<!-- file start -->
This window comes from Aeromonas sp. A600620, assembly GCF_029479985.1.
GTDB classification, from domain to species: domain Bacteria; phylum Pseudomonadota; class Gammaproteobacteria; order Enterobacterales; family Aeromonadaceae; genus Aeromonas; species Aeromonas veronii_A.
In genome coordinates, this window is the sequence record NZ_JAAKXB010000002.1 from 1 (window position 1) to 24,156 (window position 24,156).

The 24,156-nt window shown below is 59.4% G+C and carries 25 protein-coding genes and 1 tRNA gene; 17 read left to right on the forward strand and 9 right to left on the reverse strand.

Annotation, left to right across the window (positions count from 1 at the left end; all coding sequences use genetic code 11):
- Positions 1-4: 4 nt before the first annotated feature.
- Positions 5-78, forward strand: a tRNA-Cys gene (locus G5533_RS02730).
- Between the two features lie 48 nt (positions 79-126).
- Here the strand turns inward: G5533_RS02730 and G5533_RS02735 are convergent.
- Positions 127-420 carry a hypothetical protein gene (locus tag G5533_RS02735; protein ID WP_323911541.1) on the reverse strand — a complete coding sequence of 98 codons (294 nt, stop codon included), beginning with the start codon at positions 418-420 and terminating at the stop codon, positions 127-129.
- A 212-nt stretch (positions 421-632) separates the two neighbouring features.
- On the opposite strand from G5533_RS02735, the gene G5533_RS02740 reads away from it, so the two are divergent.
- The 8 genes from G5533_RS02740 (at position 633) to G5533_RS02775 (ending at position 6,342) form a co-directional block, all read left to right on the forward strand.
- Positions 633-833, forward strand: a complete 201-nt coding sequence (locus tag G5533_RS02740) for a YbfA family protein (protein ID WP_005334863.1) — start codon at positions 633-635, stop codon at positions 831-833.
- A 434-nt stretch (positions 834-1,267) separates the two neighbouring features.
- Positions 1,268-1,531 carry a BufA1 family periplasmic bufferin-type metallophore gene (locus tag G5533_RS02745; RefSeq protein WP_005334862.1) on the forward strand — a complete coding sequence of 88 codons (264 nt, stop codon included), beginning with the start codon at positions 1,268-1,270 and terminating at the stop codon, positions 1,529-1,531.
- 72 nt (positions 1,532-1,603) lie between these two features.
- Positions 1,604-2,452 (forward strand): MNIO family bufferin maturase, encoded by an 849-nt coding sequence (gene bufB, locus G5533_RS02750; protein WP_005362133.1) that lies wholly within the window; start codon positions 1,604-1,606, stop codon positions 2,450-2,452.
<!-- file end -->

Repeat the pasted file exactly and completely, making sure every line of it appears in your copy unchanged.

This window comes from Aeromonas sp. A600620, assembly GCF_029479985.1.
GTDB classification, from domain to species: domain Bacteria; phylum Pseudomonadota; class Gammaproteobacteria; order Enterobacterales; family Aeromonadaceae; genus Aeromonas; species Aeromonas veronii_A.
In genome coordinates, this window is the sequence record NZ_JAAKXB010000002.1 from 1 (window position 1) to 24,156 (window position 24,156).

The 24,156-nt window shown below is 59.4% G+C and carries 25 protein-coding genes and 1 tRNA gene; 17 read left to right on the forward strand and 9 right to left on the reverse strand.

Annotation, left to right across the window (positions count from 1 at the left end; all coding sequences use genetic code 11):
- Positions 1-4: 4 nt before the first annotated feature.
- Positions 5-78, forward strand: a tRNA-Cys gene (locus G5533_RS02730).
- Between the two features lie 48 nt (positions 79-126).
- Here the strand turns inward: G5533_RS02730 and G5533_RS02735 are convergent.
- Positions 127-420 carry a hypothetical protein gene (locus tag G5533_RS02735; protein ID WP_323911541.1) on the reverse strand — a complete coding sequence of 98 codons (294 nt, stop codon included), beginning with the start codon at positions 418-420 and terminating at the stop codon, positions 127-129.
- A 212-nt stretch (positions 421-632) separates the two neighbouring features.
- On the opposite strand from G5533_RS02735, the gene G5533_RS02740 reads away from it, so the two are divergent.
- The 8 genes from G5533_RS02740 (at position 633) to G5533_RS02775 (ending at position 6,342) form a co-directional block, all read left to right on the forward strand.
- Positions 633-833, forward strand: a complete 201-nt coding sequence (locus tag G5533_RS02740) for a YbfA family protein (protein ID WP_005334863.1) — start codon at positions 633-635, stop codon at positions 831-833.
- A 434-nt stretch (positions 834-1,267) separates the two neighbouring features.
- Positions 1,268-1,531 carry a BufA1 family periplasmic bufferin-type metallophore gene (locus tag G5533_RS02745; RefSeq protein WP_005334862.1) on the forward strand — a complete coding sequence of 88 codons (264 nt, stop codon included), beginning with the start codon at positions 1,268-1,270 and terminating at the stop codon, positions 1,529-1,531.
- 72 nt (positions 1,532-1,603) lie between these two features.
- Positions 1,604-2,452 (forward strand): MNIO family bufferin maturase, encoded by an 849-nt coding sequence (gene bufB, locus G5533_RS02750; protein WP_005362133.1) that lies wholly within the window; start codon positions 1,604-1,606, stop codon positions 2,450-2,452.